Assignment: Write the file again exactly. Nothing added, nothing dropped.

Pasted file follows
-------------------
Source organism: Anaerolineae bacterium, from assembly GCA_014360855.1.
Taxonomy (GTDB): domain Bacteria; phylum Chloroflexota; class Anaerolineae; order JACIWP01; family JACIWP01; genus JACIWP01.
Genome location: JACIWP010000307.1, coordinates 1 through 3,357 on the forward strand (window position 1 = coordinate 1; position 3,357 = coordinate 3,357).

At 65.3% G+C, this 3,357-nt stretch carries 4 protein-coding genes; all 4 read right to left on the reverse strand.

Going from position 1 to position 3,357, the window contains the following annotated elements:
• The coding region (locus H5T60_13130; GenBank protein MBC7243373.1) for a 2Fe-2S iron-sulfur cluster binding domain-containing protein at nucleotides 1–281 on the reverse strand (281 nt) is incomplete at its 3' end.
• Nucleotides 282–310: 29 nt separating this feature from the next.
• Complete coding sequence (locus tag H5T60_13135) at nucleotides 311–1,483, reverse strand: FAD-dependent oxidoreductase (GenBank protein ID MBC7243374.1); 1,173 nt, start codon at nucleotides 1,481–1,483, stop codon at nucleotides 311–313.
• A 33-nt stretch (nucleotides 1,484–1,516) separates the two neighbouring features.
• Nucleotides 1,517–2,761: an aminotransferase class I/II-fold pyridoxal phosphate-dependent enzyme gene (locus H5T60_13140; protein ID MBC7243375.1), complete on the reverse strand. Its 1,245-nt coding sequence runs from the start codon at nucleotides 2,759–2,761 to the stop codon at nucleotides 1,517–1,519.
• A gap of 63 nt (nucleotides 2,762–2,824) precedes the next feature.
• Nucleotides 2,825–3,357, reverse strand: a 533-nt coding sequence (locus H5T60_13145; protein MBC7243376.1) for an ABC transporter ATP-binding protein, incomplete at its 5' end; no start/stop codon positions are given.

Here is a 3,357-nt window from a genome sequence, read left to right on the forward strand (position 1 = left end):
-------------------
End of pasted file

Source organism: Anaerolineae bacterium, from assembly GCA_014360855.1.
Taxonomy (GTDB): domain Bacteria; phylum Chloroflexota; class Anaerolineae; order JACIWP01; family JACIWP01; genus JACIWP01.
Genome location: JACIWP010000307.1, coordinates 1 through 3,357 on the forward strand (window position 1 = coordinate 1; position 3,357 = coordinate 3,357).

At 65.3% G+C, this 3,357-nt stretch carries 4 protein-coding genes; all 4 read right to left on the reverse strand.

Going from position 1 to position 3,357, the window contains the following annotated elements:
• The coding region (locus H5T60_13130; GenBank protein MBC7243373.1) for a 2Fe-2S iron-sulfur cluster binding domain-containing protein at nucleotides 1–281 on the reverse strand (281 nt) is incomplete at its 3' end.
• Nucleotides 282–310: 29 nt separating this feature from the next.
• Complete coding sequence (locus tag H5T60_13135) at nucleotides 311–1,483, reverse strand: FAD-dependent oxidoreductase (GenBank protein ID MBC7243374.1); 1,173 nt, start codon at nucleotides 1,481–1,483, stop codon at nucleotides 311–313.
• A 33-nt stretch (nucleotides 1,484–1,516) separates the two neighbouring features.
• Nucleotides 1,517–2,761: an aminotransferase class I/II-fold pyridoxal phosphate-dependent enzyme gene (locus H5T60_13140; protein ID MBC7243375.1), complete on the reverse strand. Its 1,245-nt coding sequence runs from the start codon at nucleotides 2,759–2,761 to the stop codon at nucleotides 1,517–1,519.
• A gap of 63 nt (nucleotides 2,762–2,824) precedes the next feature.
• Nucleotides 2,825–3,357, reverse strand: a 533-nt coding sequence (locus H5T60_13145; protein MBC7243376.1) for an ABC transporter ATP-binding protein, incomplete at its 5' end; no start/stop codon positions are given.

Here is a 3,357-nt window from a genome sequence, read left to right on the forward strand (position 1 = left end):